France unveiled a short video and web site designed to dissuade potential jihadists from joining Islamist fighting groups in Syria and Iraq, where recruiters have lured hundreds of Westerners using slickly produced clips and social media.
In the fast-paced 2-minute montage, an unnamed recruiter approaches a potential jihadist on Facebook noting his interest in the Syrian conflict and asking if he would like to join friends fighting "over there".
It then shows a series of jihadist recruitment statements superimposed over footage of Islamist militants celebrating, which are then contradicted by statements of the 'reality' laid over footage of executions, crucifixions, children suffering and women crying.
"They tell you: 'Sacrifice yourself at our side and you'll defend a noble cause'. In reality, you will discover hell on earth and will die alone, far from home," the statements read.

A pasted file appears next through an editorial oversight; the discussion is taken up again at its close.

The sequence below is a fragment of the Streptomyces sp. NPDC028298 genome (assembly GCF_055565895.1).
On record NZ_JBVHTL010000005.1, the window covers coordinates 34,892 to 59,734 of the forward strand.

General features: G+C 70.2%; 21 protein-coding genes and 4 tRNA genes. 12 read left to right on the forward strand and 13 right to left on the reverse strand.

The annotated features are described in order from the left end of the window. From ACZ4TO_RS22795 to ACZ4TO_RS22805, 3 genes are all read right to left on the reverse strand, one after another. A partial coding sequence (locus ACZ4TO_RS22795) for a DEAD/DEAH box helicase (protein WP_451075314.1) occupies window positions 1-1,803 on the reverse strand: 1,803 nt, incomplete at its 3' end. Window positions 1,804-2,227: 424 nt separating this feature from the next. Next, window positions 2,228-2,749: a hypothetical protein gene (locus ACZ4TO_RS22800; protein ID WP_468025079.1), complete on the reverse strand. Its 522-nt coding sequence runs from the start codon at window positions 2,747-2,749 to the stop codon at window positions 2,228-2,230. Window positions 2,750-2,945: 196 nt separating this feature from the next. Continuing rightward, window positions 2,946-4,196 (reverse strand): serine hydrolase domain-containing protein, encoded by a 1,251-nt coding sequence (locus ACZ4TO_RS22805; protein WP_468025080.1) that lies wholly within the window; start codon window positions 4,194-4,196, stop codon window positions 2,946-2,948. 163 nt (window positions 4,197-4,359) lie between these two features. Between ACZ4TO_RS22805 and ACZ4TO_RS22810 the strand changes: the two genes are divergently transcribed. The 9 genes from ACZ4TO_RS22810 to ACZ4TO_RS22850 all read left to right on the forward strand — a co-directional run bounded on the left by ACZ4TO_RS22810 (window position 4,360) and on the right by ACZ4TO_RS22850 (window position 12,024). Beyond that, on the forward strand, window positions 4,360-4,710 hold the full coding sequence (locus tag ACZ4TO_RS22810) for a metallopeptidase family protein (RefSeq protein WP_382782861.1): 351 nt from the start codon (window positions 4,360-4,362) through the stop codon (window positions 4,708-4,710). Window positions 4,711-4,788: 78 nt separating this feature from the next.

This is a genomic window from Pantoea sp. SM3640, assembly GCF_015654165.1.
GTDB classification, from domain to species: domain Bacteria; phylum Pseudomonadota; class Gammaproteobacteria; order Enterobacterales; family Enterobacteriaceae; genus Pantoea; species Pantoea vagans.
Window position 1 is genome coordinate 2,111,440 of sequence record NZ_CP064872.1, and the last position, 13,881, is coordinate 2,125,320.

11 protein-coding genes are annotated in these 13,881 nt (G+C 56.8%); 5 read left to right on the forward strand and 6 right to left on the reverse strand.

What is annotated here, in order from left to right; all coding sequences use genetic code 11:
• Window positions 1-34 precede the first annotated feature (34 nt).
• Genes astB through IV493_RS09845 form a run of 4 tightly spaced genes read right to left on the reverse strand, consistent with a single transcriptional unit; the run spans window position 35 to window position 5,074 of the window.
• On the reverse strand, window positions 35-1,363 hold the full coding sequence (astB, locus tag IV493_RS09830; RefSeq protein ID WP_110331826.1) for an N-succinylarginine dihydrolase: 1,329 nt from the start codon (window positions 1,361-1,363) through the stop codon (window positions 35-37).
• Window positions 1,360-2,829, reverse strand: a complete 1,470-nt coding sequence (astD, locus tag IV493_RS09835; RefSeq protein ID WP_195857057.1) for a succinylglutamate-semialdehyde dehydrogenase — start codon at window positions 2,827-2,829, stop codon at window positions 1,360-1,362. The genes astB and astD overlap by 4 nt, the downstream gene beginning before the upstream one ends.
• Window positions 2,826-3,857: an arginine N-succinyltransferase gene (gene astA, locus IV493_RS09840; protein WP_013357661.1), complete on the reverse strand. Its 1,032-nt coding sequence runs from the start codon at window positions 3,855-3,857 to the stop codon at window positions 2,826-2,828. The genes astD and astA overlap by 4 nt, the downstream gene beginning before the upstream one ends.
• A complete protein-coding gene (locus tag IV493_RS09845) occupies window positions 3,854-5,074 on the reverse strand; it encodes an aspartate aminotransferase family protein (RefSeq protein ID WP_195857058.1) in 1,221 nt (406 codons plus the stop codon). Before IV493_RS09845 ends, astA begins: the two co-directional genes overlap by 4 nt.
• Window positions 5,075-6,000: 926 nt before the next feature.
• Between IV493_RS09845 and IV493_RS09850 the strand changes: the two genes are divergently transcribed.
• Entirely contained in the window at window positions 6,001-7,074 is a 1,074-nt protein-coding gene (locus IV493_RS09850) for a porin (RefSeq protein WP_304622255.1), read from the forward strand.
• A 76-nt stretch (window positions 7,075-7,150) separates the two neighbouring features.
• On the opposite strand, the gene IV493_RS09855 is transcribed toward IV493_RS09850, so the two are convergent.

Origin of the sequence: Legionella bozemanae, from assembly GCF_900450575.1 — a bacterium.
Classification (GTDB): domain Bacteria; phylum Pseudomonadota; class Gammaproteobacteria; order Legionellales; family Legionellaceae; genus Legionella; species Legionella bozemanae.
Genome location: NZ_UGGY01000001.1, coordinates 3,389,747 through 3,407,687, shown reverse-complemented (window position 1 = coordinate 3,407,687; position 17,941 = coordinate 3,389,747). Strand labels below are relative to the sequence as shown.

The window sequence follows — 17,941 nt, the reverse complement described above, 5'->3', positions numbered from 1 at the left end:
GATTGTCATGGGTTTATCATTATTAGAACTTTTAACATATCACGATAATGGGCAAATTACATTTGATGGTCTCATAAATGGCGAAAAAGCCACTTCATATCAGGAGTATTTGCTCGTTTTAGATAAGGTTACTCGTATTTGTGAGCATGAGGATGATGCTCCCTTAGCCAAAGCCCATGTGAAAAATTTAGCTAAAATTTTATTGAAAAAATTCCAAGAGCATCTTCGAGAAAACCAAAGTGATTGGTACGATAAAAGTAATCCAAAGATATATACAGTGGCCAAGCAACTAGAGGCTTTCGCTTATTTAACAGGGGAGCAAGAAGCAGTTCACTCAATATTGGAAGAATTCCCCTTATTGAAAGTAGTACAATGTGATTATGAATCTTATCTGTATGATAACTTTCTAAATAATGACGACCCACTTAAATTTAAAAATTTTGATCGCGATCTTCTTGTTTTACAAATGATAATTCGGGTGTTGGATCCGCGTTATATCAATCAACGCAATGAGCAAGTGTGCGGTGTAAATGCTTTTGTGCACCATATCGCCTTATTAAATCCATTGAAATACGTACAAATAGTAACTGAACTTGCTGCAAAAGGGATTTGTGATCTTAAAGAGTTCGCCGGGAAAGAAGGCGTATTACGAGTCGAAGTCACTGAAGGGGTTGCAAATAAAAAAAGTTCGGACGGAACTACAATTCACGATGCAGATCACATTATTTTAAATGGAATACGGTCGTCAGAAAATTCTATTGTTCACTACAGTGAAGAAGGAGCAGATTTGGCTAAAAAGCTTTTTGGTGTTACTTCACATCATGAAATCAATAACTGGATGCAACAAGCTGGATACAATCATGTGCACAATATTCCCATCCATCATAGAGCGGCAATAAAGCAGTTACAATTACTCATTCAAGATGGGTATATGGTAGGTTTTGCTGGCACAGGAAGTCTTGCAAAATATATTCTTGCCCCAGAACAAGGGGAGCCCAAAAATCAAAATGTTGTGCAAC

The video was posted on a new web site (www.stop-djihadisme.gouv.fr) featuring information for parents worried their children could join the fighting, including a toll-free number they can call to speak to indoctrination specialists.
The government-funded efforts follow similar U.S. initiatives including a video and the #ThinkAgainTurnAway Twitter profile, which has more than 20,000 followers and regularly publishes stories against the Islamic State.
They make up one aspect of a wider French campaign to thwart future attacks and counter jihadist ideology after 17 people and three Islamist attackers were killed in a series of attacks in early January. The government estimates that some 1,200 people are involved in jihadist circles with several hundred having travelled to Syria and Iraq - more than have left from any other Western nation.
A pilot programme to stop young people from leaving to Syria was launched late last year.
The government has also charged a rights group representing the victims of terror attacks to prevent jihadist recruitment in prisons.
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France's top court ruled on Friday it was possible to strip the nationality of a Franco-Moroccan man naturalised as French who was convicted on terrorism charges, paving the way for more dual nationality jihadists to lose their passports.